Are the Chili Peppers modern age Beach Boys?

Not since the Beach Boys has there been a band that’s as all about California as much as the Red Hot Chili Peppers.

Playing Wednesday and Thursday at Rexall Place, these keyed-up Angelinos are the quintessential modern Golden State rock band. Thanks to a wonderfully raucous cover of Stevie Wonder’s Higher Ground in 1989, they emerged at a time when most of the other Hollywood rock bands sucked, not to put too fine a point on it. The Chilis’ brand of funky punky goodness was part of the antidote to the hair metal of the time. All these years later – especially when hair metal is making a comeback – they’re still considered “alternative” though they sell out arenas, chart hit singles worldwide and are well into middle age. Well played, Red Hot Chili Peppers.

The band is hitting Edmonton again on a tour behind its latest album, I’m With You – yet another record infused with the mysterious magic of the Los Angeles vibe. It’s hard to put your finger on it. Sometimes the “sound” of a certain city is affected as much by the bands that develop there as the other way around. Seattle is a good example. But Los Angeles is a huge, sprawling place that seems to the outside observer to be culturally empty though it’s where most modern American culture is created. Try to find the physical heart of Hollywood and you’ll see nothing but a giant parking garage next to a shopping mall. There are a small number of notable bands that have managed to mythologize the land where dreams were built on a desert, and that’s because they live there – and that’s why the Red Hot Chili Peppers are the new Beach Boys. It’s real.

The band members’ love – or at least a hate-love – for their home town and state becomes clear when you study their past hits, the songs that had the deepest impact on their fans. Obviously many of Chilis’ lyrics are quite silly, frequently relying on rhyme over reason, not that there’s anything wrong with that, yet there are subtle hints throughout their oeuvre for those who like reading deep meaning into everything.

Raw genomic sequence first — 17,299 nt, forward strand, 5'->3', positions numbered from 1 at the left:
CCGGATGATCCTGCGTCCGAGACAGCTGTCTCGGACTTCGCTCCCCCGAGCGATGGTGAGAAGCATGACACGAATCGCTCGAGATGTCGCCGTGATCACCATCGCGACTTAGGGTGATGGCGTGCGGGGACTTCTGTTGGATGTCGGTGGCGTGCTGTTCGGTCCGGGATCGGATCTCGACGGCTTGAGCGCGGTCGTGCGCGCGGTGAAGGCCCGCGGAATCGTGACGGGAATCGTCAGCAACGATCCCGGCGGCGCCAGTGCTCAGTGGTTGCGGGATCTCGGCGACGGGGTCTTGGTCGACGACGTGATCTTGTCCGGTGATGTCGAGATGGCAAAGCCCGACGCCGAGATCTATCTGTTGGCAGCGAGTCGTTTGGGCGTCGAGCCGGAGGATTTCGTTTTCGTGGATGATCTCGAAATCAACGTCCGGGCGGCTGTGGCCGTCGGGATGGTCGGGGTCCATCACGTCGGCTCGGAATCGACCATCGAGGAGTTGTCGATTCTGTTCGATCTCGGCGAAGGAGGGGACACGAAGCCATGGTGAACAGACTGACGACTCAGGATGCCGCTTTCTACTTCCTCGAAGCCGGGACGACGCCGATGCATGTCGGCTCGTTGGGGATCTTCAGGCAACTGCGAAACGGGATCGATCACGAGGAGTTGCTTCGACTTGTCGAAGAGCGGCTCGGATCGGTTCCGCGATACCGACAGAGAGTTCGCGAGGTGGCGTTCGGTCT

Consider “Give It Away” in 1991, the band’s first big hit beyond Higher Ground. Give what away, you ask? The answer is “It.” But there are lines like “Greedy little people in a sea of distress, keep your more to receive your less” which nicely captures the idea that every hip waiter in LA is working on a screenplay or practising for yet another movie audition.

Four years later, the theme resurfaces on a poignant note in My Friends, who are “so distressed,” and “standing on the brink of emptiness.” Singer Anthony Kiedis adds, “No words I know of to express this emptiness,” though he has clearly found some.

The California angle becomes obvious with 2000’s Californication – not to be confused with the Showtime series starring David Duchovny, though the mood of the album and the show dovetail so well it’s unlikely the band’s lawyers would get upset over it. In the title track, Kiedis pulls back the curtain on the dream factory, “Space may be the final frontier, but it’s made in a Hollywood basement.”

Six years later, the character named Dani California makes an encore appearance in the song of the same name on the 2006 album Stadium Arcadium – having first shown up as “Dani the Girl” standing in line to “see the show tonight” in the 2002 hit By the Way. You saw a lot of this sort of thing outside the Viper Room on Sunset Boulevard. Dani California isn’t quite the “I Wish They All Could Be California Girls” of the modern age. It’s a road tale, supposedly about a rebellious young girl on the run, with its chorus: “California rest in peace, simultaneous release, California show your teeth, she’s my priestess, I’m your priest.” The rampant rhymes obfuscate the metaphor: The song is actually talking to all the poor people from the hinterland drawn to Hollywood for the fulfilment of big dreams that never come true, like perhaps the entire state itself. Such heavy flow for such a fun song. Of course it is possible to read too much into these things.

Despite maturity – both Kiedis and Flea are 50 this year – which you can hear in the most recent music, the Red Hot Chili Peppers remain a fun band. That’s what California is really all about, isn’t it? Not so much the pursuit of happiness – how boring – but the pursuit of fun. The Beach Boys knew it, and the music still holds up, and so does the Red Hot Chili Peppers.